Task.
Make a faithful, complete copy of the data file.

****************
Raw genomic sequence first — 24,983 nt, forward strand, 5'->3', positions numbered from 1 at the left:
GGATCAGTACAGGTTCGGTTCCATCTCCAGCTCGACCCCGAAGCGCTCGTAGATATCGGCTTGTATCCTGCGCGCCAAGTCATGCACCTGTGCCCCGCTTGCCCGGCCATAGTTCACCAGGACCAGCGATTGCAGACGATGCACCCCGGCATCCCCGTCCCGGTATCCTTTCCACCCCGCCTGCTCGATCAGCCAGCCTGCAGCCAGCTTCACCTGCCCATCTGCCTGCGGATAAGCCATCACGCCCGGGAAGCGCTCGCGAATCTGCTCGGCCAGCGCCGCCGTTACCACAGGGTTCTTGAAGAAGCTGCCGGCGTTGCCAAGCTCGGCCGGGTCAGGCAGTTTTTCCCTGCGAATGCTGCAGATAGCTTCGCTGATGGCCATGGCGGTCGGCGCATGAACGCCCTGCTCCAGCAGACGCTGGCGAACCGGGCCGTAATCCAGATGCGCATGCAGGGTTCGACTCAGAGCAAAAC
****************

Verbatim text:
Raw genomic sequence first — 24,983 nt, forward strand, 5'->3', positions numbered from 1 at the left:
GGATCAGTACAGGTTCGGTTCCATCTCCAGCTCGACCCCGAAGCGCTCGTAGATATCGGCTTGTATCCTGCGCGCCAAGTCATGCACCTGTGCCCCGCTTGCCCGGCCATAGTTCACCAGGACCAGCGATTGCAGACGATGCACCCCGGCATCCCCGTCCCGGTATCCTTTCCACCCCGCCTGCTCGATCAGCCAGCCTGCAGCCAGCTTCACCTGCCCATCTGCCTGCGGATAAGCCATCACGCCCGGGAAGCGCTCGCGAATCTGCTCGGCCAGCGCCGCCGTTACCACAGGGTTCTTGAAGAAGCTGCCGGCGTTGCCAAGCTCGGCCGGGTCAGGCAGTTTTTCCCTGCGAATGCTGCAGATAGCTTCGCTGATGGCCATGGCGGTCGGCGCATGAACGCCCTGCTCCAGCAGACGCTGGCGAACCGGGCCGTAATCCAGATGCGCATGCAGGGTTCGACTCAGAGCAAAAC